The microwave energy used to irradiate cavity 57 or 157 is generated by magnetron 53 (FIG. 1) or 153 (FIG. 2). In a preferred embodiment of this invention, magnetron 53 or 153 generates continuous microwaves and operates at 2.45 GHz and one kilowatt of power. Magnetrons 53 and 153 are powered by power supplies 51 and 151, respectively. An example of a suitable microwave generating system is an ASTEX S-1000 with a tunable head dummy load, dual 50 db directional coupler and precision three stub tuner. The power supply 51 or 151 regulates to 0.1% with less than 1% ripple. The 2.45 GHz (2450 MHz) microwave energy passes along waveguide 55 (FIG. 1) or 155 (FIG. 2) to cavity 57 or 157, respectively. Leakage of microwave energy from waveguides 55 or 155 is minimal and has no disruptive effect upon the system. Even the most carefully engineered cavity 57 or 157 cannot contain the microwave energy perfectly, however. Typically, a "glow" of microwave energy results from the inductive coupling of microwave energy into cavity 57 (FIG. 1) or 157 (FIG. 2). This "glow" extends outward from cavity 57 or 157 in all directions and hence extends into the reactor tube segment 59 (FIG. 1) or 159 of tube 50 or 150. The extent of downstream "glow" in reactor tube 59 or 159 depends upon a variety of factors, including the wavelength of the microwave energy in cavity 57 or 157. The target 61 (FIG. 1) or 161 (FIG. 2) is preferably placed beyond the "glow" but not so far away from the cavity 57 or 157 that free radical impingement upon target 61 or 161 is significantly decreased due to free radical recombination. Moreover, target 61 or 161 should be spaced far enough apart from cavity 57 or 157 to facilitate some cooling of the stream of free radicals flowing out of cavity 57 or 157. In a typical embodiment of this invention, the "glow" extends about one or two centimeters downstream from the exit port of cavity 57 or 157, hence the target 61 or 161 is typically spaced more than one centimeter from the exit port of cavity 57 or 157. On the other hand, the spacing of the target 61 or 161 is typically less than about five centimeters, so that a major amount of the free radicals in the free radical stream passing into reactor tube 59 or 159 is preserved in the free radical state. When the free radicals contact target 61 or 161 it can be assumed that substantially 100% of them will react with the target.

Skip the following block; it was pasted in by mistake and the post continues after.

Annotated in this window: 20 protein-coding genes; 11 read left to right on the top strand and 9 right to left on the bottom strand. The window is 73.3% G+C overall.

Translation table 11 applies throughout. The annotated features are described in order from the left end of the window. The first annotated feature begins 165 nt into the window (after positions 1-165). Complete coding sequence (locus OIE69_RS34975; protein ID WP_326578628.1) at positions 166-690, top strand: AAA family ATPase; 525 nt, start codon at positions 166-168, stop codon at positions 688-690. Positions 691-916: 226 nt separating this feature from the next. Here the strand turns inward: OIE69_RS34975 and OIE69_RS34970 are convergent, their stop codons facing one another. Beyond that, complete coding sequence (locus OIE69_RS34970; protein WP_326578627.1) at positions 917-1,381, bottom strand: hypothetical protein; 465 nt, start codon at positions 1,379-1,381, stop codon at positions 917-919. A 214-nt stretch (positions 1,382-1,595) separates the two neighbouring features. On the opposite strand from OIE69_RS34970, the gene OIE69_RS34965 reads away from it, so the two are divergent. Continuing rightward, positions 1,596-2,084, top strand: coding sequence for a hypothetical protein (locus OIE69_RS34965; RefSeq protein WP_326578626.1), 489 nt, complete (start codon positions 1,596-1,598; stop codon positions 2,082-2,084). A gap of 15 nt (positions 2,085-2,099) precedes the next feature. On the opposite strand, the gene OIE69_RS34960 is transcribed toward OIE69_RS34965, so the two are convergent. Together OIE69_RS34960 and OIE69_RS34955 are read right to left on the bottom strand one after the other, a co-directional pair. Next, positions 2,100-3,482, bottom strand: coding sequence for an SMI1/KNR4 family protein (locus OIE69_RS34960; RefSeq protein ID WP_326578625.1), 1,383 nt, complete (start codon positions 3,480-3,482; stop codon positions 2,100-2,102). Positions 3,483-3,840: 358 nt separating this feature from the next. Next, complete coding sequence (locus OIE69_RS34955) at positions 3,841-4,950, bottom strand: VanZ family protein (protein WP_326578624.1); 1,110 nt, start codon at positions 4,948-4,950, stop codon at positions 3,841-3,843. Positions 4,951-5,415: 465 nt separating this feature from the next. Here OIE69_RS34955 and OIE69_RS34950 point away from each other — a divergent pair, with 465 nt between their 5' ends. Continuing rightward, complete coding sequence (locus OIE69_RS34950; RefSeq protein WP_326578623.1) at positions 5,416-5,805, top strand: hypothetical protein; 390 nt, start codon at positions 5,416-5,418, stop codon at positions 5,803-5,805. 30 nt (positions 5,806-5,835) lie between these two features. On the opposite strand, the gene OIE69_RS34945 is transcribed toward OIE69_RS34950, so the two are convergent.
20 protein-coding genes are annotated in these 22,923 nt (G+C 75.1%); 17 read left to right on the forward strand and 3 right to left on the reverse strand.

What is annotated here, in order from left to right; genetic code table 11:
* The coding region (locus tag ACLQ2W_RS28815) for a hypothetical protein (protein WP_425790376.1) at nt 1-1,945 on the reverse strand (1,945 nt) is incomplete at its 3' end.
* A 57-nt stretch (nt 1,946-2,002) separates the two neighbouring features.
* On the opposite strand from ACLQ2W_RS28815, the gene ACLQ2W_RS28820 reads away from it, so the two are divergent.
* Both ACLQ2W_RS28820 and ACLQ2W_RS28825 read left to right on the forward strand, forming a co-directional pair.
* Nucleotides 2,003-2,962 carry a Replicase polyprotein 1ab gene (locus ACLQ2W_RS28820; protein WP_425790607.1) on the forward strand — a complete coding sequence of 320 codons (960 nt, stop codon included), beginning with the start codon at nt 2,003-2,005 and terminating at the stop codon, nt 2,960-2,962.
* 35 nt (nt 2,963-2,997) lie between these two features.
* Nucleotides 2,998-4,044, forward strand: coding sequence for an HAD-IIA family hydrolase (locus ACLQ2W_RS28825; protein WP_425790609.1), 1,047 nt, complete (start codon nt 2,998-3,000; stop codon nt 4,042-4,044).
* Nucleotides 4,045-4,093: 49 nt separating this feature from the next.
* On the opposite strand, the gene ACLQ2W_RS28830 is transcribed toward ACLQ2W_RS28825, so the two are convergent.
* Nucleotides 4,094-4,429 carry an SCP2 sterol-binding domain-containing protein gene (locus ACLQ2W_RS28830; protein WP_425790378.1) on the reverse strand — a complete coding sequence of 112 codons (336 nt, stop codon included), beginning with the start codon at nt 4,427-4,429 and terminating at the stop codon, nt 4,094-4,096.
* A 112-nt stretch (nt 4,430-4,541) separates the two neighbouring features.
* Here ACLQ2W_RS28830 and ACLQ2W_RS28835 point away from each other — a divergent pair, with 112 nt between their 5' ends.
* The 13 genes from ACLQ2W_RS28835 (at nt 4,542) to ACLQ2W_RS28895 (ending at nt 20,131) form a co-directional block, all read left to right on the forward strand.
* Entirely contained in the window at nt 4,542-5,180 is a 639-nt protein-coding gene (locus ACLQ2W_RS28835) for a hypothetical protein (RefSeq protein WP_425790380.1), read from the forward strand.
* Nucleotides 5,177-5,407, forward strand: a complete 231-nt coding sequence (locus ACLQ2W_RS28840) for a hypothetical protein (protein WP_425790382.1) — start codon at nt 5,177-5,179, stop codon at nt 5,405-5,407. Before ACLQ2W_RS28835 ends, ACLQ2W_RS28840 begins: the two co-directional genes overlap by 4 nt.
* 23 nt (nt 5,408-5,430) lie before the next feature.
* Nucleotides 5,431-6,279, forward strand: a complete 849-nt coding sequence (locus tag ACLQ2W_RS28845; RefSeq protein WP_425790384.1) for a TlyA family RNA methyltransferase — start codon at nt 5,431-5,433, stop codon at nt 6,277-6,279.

In the apparatus 10 of FIG. 1, good temperature control in the reactor tube 59 is particularly desirable. Accordingly, a cooling jacket 91 surrounds a substantial portion of reactor tube 59, particularly the portion in which target 61 is situated. Cooling jacket 91 is provided with a water inlet 93 and outlet 95 in the conventional manner. The water circulating through cooling jacket 91 is of course confined strictly to the area enclosed by the jacket and cannot permeate or diffuse into the interior of reactor tube 59. For monitoring of the temperature of target 61, a thermocouple 63 is attached to its downstream side, and the circuit for the electrical signal from thermocouple 63 passes through the elongated positioning device 67 holding target 61 in place. To maximize the etching rate of target 61, target 61 is positioned perpendicularly to the flow of free radicals emerging from cavity 57. However, other orientations of target 61 can be useful, including the horizontal or longitudinal orientation of target 61 shown in FIG. 2 or an inclined orientation (not shown) which, if introduced into FIG. 1, would involve a clockwise rotation of target 61, so that the leading edge of target 61 would be lower than the trailing edge. Although target 61 of FIG. 2 is shown in a horizontal orientation, a vertical or perpendicular orientation would be useful here also, since it would tend to maximize the etching rate, thereby maximizing the production of hydride and/or organometallic product or products, so that the space-time yield of this product or these products would also be maximized.